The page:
BSO musicians lockout, new Baltimore Co. Police Chief and Google’s falafel

Baltimore Symphony Orchestra
Baltimore Symphony Orchestra

BSO musicians protest as lockout begins

Members of the Baltimore Symphony Orchestra showed up at the Meyerhoff Symphony Hall on June 17 with their parking passes disabled, unable to access the building without scheduling an appointment with management, according to Baltimore Fishbowl. So, instead of walking in ready to work, the players grabbed picket signs, demanding BSO management relent on plans to cut roughly 20 percent of the professional ensemble’s schedule, as well as the musicians’ salaries and benefits, this summer. On June 16, BSO management announced it had approved a lockout after announcing negotiations on a new contract had crumbled. The musicians have been playing without a contract since September 2018. “Due to the Baltimore Symphony’s urgent need to address longstanding financial issues and change its business model, the BSO has made this extremely difficult decision,” BSO president and CEO Peter Kjome said in a statement. The organization announced in late May that it would commit to a move musicians have been trying to stave off, slicing the concert calendar from 52 weeks to 40 weeks. Musicians won’t be paid or have health insurance and other benefits during those 12 weeks.

There is some good news on the horizon …

Read more: BSO musicians protest as lockout begins, prompted by collapsed negotiations

Melissa Hyatt sworn in as Police Chief

Baltimore County’s first female Police Chief Melissa R. Hyatt was sworn-in on June 17 at 10:30 a.m. at the Patriot in Towson. Hyatt, who is Jewish, is the County’s 14th chief. Baltimore County Government tweeted this congratulatory message:

Also see: Melissa Hyatt Named 1st Female Baltimore County Police Chief

Quebec passes law banning kippahs, turbans and hijabs for public workers

Quebec passed its so-called secularism law that bans certain public employees — teachers, judges and police officers, among them — from wearing religious symbols including kippahs, turbans and hijabs at work. Bill 21 passed June 16 in a 73-35 vote following a marathon legislative session over the weekend that featured contentious debate. Polls have consistently shown widespread support for the legislation among the province’s French-speaking majority. Critics say the real target is the Muslim community and that the new law abrogates Canadian human rights charters by invoking an override clause. Defenders say the law is in keeping with the promotion of secular neutrality by the state and will promote harmony in the province. Some Jewish-majority municipalities have passed motions promising never to enforce the law, which has seen months of acrimonious debate and public hearings.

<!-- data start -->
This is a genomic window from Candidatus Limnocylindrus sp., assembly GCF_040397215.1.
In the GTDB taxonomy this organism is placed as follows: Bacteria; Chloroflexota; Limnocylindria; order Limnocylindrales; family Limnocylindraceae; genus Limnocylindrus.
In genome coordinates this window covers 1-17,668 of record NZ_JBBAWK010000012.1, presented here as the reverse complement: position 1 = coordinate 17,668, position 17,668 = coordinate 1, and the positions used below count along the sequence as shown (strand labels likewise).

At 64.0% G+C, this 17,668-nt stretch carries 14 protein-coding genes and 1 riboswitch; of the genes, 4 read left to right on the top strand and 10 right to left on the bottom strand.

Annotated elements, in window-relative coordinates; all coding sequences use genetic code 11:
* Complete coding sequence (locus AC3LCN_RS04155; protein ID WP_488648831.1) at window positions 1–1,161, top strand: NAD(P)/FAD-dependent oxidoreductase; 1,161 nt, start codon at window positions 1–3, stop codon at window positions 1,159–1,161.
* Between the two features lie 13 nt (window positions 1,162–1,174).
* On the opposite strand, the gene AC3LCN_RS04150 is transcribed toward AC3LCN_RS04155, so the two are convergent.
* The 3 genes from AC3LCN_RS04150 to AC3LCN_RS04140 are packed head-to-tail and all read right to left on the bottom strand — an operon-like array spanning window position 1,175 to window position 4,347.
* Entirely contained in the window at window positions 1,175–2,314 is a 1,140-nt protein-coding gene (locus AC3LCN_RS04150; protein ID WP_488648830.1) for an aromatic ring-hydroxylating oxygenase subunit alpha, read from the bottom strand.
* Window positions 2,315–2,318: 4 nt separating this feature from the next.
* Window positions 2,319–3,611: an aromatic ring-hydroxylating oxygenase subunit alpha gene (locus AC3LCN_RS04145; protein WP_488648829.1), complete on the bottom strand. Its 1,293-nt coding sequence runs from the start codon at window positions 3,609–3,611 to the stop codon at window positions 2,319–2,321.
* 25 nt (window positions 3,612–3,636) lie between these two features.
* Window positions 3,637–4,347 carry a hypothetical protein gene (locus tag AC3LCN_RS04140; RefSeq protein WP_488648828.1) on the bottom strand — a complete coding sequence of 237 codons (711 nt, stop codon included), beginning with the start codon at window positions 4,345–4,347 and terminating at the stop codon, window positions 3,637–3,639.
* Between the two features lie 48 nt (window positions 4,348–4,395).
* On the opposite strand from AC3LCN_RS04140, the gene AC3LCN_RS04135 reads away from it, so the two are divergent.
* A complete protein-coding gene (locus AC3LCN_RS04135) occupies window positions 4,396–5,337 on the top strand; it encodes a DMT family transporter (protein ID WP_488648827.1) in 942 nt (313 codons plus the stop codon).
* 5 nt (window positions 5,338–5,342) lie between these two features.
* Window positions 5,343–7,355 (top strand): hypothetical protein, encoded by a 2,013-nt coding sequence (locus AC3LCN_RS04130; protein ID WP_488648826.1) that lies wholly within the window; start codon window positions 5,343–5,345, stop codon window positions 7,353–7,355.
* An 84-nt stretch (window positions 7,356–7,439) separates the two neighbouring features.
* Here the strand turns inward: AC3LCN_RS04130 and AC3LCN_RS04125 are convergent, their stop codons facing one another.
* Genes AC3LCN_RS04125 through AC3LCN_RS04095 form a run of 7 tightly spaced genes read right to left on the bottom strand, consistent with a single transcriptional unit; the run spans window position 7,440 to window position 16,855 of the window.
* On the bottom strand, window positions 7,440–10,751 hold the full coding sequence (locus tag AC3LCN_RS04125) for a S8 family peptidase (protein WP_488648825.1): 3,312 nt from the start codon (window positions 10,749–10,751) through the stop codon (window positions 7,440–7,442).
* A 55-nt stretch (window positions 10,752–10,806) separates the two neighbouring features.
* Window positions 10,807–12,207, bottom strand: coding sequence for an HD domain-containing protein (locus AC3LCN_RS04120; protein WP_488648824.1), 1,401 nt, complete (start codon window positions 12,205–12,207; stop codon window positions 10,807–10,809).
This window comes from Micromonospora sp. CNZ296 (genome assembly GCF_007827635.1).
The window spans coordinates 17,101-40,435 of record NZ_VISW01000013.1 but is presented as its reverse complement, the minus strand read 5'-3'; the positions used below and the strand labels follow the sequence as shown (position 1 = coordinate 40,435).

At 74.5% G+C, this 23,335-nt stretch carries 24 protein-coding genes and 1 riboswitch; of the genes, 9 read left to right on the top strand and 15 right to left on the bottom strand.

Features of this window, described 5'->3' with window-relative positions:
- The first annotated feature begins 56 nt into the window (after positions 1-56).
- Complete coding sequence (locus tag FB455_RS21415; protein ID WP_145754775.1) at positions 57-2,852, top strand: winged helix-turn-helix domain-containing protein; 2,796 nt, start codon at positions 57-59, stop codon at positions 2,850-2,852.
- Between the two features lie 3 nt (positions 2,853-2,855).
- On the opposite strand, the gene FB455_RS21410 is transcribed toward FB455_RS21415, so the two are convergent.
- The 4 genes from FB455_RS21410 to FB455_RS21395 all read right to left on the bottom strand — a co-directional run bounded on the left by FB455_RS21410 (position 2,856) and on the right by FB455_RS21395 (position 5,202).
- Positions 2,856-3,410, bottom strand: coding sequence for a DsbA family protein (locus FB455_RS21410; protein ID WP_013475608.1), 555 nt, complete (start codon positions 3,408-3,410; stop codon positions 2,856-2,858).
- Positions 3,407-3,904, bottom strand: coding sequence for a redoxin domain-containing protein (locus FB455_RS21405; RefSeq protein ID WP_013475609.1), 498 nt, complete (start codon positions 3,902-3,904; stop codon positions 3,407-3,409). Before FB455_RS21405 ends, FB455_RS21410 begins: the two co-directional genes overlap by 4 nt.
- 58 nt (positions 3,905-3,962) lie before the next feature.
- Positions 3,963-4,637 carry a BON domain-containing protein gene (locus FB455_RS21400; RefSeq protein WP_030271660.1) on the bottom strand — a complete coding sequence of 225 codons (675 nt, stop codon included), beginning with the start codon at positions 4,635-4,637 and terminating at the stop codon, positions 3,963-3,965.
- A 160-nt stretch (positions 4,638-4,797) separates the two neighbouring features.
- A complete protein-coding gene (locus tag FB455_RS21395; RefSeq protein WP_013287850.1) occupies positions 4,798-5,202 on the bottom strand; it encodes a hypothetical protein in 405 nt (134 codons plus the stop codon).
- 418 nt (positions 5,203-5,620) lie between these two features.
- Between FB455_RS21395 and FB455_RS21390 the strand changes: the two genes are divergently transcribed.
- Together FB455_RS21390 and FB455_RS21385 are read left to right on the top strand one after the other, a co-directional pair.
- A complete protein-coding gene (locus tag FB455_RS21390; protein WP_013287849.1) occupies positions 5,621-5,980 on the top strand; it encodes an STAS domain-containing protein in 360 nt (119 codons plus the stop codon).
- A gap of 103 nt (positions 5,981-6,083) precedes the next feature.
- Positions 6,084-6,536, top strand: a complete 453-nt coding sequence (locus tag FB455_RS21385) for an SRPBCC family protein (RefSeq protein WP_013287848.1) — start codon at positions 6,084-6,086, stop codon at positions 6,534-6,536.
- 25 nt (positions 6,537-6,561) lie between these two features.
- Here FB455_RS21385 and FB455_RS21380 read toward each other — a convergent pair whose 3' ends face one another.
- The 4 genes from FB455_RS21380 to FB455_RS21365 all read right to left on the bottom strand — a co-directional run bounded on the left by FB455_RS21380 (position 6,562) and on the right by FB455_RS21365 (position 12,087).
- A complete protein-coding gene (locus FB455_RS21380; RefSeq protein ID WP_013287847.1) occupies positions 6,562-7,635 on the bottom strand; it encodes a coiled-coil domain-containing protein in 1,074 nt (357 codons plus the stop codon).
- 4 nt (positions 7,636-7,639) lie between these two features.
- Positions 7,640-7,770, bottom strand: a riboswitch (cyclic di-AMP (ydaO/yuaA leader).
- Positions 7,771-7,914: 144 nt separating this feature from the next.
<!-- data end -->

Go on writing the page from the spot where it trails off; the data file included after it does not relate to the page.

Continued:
Read more: Quebec passes law banning kippahs, turbans and hijabs for public workers

Orthodox Union launches national kosher food pantry

Kosher-observant Jews in need now have a national resource to find low-cost or free food. The Kosher Food Lifeline, a food pantry resource center, is a new division of the Orthodox Union designed to help the at least 215 food agencies in 24 states that provide food to individuals and families. It offers assistance to programs with procurement, distribution, government grants and other logistical support. The O.U. announced the program on June 17. Kedem, which focuses on kosher, gluten free and all-natural foods, provided a $200,000 grant to launch the inaugural program in advance of Passover this year. More than 150,000 pounds of kosher-for-Passover food was distributed to 53 partner organizations, who delivered it to communities in nearly 20 states, supporting over 17,000 Jewish families in need.—JTA

Celebrating falafel

Google Doodle is celebrating falafel, calling it the “best thing that ever happened to chickpeas.” It’s also among the best thing that ever happened to the animated Doodle – with the June 18 mini cartoon showing three smiling falafel balls hopping into an open pita after one of them slathers it with hummus (or is that tahini?) and tossing in some cucumbers and tomatoes, which some would call Israeli salad. Google said in a statement explaining the Doodle that “the exact origins of this spicy street food have been lost to the mists of time,” though there are some who would beg to differ with that characterization. The Google statement notes that “falafel has been enjoyed for centuries in many different cultures,” and adds that “Israel has a song to celebrate its love affair with the tried-and-true treat, titled ‘And We Have Falafel.’” It is believed to have originated in Egypt, with the fried balls made out of fava beans, and then spread to the Levant area of the Eastern Mediterranean and its name derives from a Levantine Arabic word. Most Middle Eastern countries make their falafel with chickpeas. India, by the way, produces most of the world’s chickpeas. —JTA

Also see: How to Make the Best Falafel at Home

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